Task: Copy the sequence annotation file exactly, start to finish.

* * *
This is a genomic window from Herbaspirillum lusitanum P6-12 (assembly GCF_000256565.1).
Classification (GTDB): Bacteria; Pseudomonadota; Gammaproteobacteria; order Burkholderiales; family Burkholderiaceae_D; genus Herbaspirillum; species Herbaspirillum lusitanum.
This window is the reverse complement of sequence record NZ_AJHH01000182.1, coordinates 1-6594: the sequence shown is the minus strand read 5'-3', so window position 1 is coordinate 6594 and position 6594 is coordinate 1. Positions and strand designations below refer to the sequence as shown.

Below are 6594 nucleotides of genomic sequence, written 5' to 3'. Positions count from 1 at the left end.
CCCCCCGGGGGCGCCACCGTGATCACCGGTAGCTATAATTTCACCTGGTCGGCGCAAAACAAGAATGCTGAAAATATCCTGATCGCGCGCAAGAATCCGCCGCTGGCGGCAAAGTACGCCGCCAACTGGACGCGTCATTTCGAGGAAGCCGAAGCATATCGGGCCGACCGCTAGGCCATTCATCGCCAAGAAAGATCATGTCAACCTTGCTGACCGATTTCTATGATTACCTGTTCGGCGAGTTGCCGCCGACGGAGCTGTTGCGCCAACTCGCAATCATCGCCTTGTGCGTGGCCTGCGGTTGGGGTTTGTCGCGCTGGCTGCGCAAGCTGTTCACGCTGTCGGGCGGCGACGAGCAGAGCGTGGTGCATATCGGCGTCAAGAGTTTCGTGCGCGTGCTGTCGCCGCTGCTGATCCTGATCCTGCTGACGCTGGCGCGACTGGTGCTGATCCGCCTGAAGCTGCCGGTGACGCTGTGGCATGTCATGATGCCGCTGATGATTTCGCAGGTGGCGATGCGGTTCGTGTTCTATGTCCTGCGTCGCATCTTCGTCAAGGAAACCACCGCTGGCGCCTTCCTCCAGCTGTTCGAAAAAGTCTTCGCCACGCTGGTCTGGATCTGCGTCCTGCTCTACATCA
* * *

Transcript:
This is a genomic window from Herbaspirillum lusitanum P6-12 (assembly GCF_000256565.1).
Classification (GTDB): Bacteria; Pseudomonadota; Gammaproteobacteria; order Burkholderiales; family Burkholderiaceae_D; genus Herbaspirillum; species Herbaspirillum lusitanum.
This window is the reverse complement of sequence record NZ_AJHH01000182.1, coordinates 1-6594: the sequence shown is the minus strand read 5'-3', so window position 1 is coordinate 6594 and position 6594 is coordinate 1. Positions and strand designations below refer to the sequence as shown.

Below are 6594 nucleotides of genomic sequence, written 5' to 3'. Positions count from 1 at the left end.
CCCCCCGGGGGCGCCACCGTGATCACCGGTAGCTATAATTTCACCTGGTCGGCGCAAAACAAGAATGCTGAAAATATCCTGATCGCGCGCAAGAATCCGCCGCTGGCGGCAAAGTACGCCGCCAACTGGACGCGTCATTTCGAGGAAGCCGAAGCATATCGGGCCGACCGCTAGGCCATTCATCGCCAAGAAAGATCATGTCAACCTTGCTGACCGATTTCTATGATTACCTGTTCGGCGAGTTGCCGCCGACGGAGCTGTTGCGCCAACTCGCAATCATCGCCTTGTGCGTGGCCTGCGGTTGGGGTTTGTCGCGCTGGCTGCGCAAGCTGTTCACGCTGTCGGGCGGCGACGAGCAGAGCGTGGTGCATATCGGCGTCAAGAGTTTCGTGCGCGTGCTGTCGCCGCTGCTGATCCTGATCCTGCTGACGCTGGCGCGACTGGTGCTGATCCGCCTGAAGCTGCCGGTGACGCTGTGGCATGTCATGATGCCGCTGATGATTTCGCAGGTGGCGATGCGGTTCGTGTTCTATGTCCTGCGTCGCATCTTCGTCAAGGAAACCACCGCTGGCGCCTTCCTCCAGCTGTTCGAAAAAGTCTTCGCCACGCTGGTCTGGATCTGCGTCCTGCTCTACATCA